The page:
Assessing the methodological quality of systematic reviews using the AMSTAR tool
Introduction: Making decisions based on evidence has been a challenge for health professionals, given the need to have the tools and skills to carry out a critical appraisal of the evidence and assess the validity of the results. Systematic reviews of the literature (SRL) have been used widely to answer questions in the clinical field. Tools have been developed that support the appraisal of the quality of the studies. AMSTAR is one of these, validated and supported by reproducible evidence, which guides the methodological quality of the SRL.
Objectives: To show a historical, theoretical and practical guide for critical assessment of systematic reviews using AMSTAR to guide the argumental bases for their use according to the components of this methodological structure in health research, and to provide practical examples of how to apply this checklist.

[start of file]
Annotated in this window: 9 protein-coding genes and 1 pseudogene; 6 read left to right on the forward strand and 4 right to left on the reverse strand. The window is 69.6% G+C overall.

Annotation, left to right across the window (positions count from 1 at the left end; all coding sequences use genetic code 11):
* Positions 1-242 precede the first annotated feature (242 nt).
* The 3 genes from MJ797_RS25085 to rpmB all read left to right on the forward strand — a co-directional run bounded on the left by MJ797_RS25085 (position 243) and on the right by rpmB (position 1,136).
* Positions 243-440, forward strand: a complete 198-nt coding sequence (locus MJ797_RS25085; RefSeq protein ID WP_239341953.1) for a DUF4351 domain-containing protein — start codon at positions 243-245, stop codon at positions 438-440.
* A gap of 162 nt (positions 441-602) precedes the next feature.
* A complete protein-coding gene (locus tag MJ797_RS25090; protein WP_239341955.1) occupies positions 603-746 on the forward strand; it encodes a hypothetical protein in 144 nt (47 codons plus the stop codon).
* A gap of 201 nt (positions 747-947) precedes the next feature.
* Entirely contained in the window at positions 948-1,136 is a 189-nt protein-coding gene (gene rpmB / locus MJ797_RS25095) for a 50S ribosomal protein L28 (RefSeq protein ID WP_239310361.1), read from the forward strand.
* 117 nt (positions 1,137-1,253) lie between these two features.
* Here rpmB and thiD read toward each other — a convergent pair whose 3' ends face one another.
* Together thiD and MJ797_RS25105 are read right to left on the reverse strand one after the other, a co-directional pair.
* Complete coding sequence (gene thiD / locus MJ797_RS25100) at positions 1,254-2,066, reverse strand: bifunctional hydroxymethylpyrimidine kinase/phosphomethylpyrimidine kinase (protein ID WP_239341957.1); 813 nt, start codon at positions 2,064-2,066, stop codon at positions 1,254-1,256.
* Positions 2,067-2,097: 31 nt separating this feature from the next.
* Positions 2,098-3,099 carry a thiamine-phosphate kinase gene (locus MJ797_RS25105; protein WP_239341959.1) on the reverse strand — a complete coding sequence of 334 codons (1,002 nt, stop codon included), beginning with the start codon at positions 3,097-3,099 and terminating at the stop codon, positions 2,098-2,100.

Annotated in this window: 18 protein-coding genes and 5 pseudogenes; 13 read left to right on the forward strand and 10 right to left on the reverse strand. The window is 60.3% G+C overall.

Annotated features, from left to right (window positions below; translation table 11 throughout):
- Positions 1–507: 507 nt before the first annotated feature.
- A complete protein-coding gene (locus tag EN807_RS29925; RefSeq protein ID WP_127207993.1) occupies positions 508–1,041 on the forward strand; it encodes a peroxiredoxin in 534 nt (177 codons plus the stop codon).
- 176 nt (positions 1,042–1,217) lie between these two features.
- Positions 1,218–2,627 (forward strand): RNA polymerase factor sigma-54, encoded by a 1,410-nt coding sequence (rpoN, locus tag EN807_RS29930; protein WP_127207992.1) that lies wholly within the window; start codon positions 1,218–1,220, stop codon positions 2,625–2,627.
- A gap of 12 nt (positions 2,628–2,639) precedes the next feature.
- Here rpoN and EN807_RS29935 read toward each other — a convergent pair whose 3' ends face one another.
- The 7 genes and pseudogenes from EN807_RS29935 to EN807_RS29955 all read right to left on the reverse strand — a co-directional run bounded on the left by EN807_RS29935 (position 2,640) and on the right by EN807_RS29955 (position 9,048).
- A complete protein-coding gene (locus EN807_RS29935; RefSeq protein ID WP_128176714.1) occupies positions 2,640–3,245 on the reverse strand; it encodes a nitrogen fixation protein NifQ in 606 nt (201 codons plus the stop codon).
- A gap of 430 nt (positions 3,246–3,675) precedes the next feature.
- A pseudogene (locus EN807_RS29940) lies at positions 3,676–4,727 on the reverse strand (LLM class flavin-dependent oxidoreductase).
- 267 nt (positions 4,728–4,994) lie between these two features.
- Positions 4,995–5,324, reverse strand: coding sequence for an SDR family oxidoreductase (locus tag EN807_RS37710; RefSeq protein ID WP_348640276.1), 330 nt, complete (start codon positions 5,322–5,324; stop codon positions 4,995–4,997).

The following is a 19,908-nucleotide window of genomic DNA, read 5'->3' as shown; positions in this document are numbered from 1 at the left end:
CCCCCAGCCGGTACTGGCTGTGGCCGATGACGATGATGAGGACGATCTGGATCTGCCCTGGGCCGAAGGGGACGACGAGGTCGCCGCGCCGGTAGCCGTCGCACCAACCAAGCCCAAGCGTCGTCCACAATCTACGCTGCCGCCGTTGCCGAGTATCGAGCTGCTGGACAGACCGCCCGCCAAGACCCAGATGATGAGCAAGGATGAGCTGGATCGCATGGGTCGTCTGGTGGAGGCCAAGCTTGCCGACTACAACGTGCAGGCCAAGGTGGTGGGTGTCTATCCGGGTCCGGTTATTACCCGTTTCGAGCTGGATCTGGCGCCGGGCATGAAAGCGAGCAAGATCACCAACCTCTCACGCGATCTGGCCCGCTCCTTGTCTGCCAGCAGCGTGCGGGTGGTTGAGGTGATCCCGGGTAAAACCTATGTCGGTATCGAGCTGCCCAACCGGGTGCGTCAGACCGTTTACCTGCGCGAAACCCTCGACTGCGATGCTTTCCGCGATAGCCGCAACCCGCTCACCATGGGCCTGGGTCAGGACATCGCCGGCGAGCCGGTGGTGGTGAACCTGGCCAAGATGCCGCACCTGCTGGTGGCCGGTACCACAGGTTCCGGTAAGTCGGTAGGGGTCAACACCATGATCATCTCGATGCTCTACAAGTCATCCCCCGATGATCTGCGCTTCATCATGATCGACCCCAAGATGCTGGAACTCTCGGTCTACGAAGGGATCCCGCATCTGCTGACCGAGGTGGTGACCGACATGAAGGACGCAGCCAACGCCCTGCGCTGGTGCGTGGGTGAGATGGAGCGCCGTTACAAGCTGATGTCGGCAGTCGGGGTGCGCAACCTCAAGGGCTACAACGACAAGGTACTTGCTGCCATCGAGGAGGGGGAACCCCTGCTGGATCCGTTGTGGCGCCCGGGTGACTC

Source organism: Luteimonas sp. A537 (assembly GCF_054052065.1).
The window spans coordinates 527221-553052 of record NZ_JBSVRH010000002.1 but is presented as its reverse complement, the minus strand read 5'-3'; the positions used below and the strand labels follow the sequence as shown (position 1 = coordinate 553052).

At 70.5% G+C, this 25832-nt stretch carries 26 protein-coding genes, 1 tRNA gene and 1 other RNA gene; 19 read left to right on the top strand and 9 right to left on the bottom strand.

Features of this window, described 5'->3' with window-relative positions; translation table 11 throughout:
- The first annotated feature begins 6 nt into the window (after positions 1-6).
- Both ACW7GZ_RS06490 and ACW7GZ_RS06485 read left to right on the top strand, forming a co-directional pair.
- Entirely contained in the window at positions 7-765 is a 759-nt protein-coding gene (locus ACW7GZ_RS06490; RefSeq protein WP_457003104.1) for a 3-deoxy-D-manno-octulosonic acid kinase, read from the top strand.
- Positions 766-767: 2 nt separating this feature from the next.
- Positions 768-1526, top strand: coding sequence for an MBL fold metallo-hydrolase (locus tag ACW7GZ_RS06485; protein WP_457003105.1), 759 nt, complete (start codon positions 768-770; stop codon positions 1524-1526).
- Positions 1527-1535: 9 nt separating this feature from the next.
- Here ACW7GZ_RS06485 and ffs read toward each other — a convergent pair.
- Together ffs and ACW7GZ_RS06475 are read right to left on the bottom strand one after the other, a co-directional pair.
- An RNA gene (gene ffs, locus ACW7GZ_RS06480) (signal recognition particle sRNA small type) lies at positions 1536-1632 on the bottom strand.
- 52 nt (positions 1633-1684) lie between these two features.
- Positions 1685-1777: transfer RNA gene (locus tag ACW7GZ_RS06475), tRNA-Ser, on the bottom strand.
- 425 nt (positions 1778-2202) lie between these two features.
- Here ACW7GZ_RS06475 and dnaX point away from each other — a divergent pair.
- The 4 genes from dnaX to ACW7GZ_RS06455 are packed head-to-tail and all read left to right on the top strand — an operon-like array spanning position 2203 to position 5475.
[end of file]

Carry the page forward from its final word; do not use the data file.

Methods: We conducted a non-exhaustive review of literature in Pubmed and Cochrane Library using “AMSTAR” and “Systematic Reviews” as free terms without language or publication date limit; we also collected information from experts in the evaluation of the quality of the evidence.
Conclusions: AMSTAR is an instrument used, validated and supported by reproducible evidence for the evaluation of the internal validity of systematic reviews of the literature. It consists of 16 items that assess the overall methodological quality of an SRL. It is currently used indiscriminately and favorably, but it is not exempt from limitations and future updates based on new reproducibility and validation studies.
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